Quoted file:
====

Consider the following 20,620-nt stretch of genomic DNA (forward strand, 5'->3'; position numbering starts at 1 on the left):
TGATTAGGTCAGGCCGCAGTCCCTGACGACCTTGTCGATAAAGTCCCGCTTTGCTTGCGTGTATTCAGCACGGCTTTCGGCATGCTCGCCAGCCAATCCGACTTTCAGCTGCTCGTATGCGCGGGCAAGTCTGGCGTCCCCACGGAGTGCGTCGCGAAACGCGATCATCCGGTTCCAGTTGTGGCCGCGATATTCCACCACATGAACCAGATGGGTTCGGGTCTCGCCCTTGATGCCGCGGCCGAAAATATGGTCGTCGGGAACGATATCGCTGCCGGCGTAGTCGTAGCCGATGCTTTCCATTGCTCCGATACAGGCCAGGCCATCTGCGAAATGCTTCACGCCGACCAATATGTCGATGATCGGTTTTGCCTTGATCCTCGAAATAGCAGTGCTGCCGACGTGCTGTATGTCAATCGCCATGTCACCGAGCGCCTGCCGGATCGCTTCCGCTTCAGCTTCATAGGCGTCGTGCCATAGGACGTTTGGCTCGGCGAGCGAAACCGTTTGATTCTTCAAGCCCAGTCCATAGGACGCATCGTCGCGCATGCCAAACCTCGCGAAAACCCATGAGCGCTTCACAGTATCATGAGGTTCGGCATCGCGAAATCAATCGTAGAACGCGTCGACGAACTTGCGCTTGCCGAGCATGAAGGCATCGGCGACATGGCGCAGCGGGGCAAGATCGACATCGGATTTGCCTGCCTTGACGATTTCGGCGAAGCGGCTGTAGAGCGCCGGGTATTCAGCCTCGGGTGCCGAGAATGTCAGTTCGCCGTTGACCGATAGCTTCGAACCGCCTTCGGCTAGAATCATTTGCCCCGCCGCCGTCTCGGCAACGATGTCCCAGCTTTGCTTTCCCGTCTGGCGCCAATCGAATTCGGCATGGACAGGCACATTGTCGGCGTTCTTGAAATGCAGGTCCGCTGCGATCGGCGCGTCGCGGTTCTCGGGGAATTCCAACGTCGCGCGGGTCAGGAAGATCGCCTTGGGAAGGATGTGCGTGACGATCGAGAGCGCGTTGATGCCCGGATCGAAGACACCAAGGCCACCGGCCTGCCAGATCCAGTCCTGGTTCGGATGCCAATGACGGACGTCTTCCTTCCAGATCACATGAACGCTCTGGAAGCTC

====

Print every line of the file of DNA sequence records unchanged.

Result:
Consider the following 20,620-nt stretch of genomic DNA (forward strand, 5'->3'; position numbering starts at 1 on the left):
TGATTAGGTCAGGCCGCAGTCCCTGACGACCTTGTCGATAAAGTCCCGCTTTGCTTGCGTGTATTCAGCACGGCTTTCGGCATGCTCGCCAGCCAATCCGACTTTCAGCTGCTCGTATGCGCGGGCAAGTCTGGCGTCCCCACGGAGTGCGTCGCGAAACGCGATCATCCGGTTCCAGTTGTGGCCGCGATATTCCACCACATGAACCAGATGGGTTCGGGTCTCGCCCTTGATGCCGCGGCCGAAAATATGGTCGTCGGGAACGATATCGCTGCCGGCGTAGTCGTAGCCGATGCTTTCCATTGCTCCGATACAGGCCAGGCCATCTGCGAAATGCTTCACGCCGACCAATATGTCGATGATCGGTTTTGCCTTGATCCTCGAAATAGCAGTGCTGCCGACGTGCTGTATGTCAATCGCCATGTCACCGAGCGCCTGCCGGATCGCTTCCGCTTCAGCTTCATAGGCGTCGTGCCATAGGACGTTTGGCTCGGCGAGCGAAACCGTTTGATTCTTCAAGCCCAGTCCATAGGACGCATCGTCGCGCATGCCAAACCTCGCGAAAACCCATGAGCGCTTCACAGTATCATGAGGTTCGGCATCGCGAAATCAATCGTAGAACGCGTCGACGAACTTGCGCTTGCCGAGCATGAAGGCATCGGCGACATGGCGCAGCGGGGCAAGATCGACATCGGATTTGCCTGCCTTGACGATTTCGGCGAAGCGGCTGTAGAGCGCCGGGTATTCAGCCTCGGGTGCCGAGAATGTCAGTTCGCCGTTGACCGATAGCTTCGAACCGCCTTCGGCTAGAATCATTTGCCCCGCCGCCGTCTCGGCAACGATGTCCCAGCTTTGCTTTCCCGTCTGGCGCCAATCGAATTCGGCATGGACAGGCACATTGTCGGCGTTCTTGAAATGCAGGTCCGCTGCGATCGGCGCGTCGCGGTTCTCGGGGAATTCCAACGTCGCGCGGGTCAGGAAGATCGCCTTGGGAAGGATGTGCGTGACGATCGAGAGCGCGTTGATGCCCGGATCGAAGACACCAAGGCCACCGGCCTGCCAGATCCAGTCCTGGTTCGGATGCCAATGACGGACGTCTTCCTTCCAGATCACATGAACGCTCTGGAAGCTC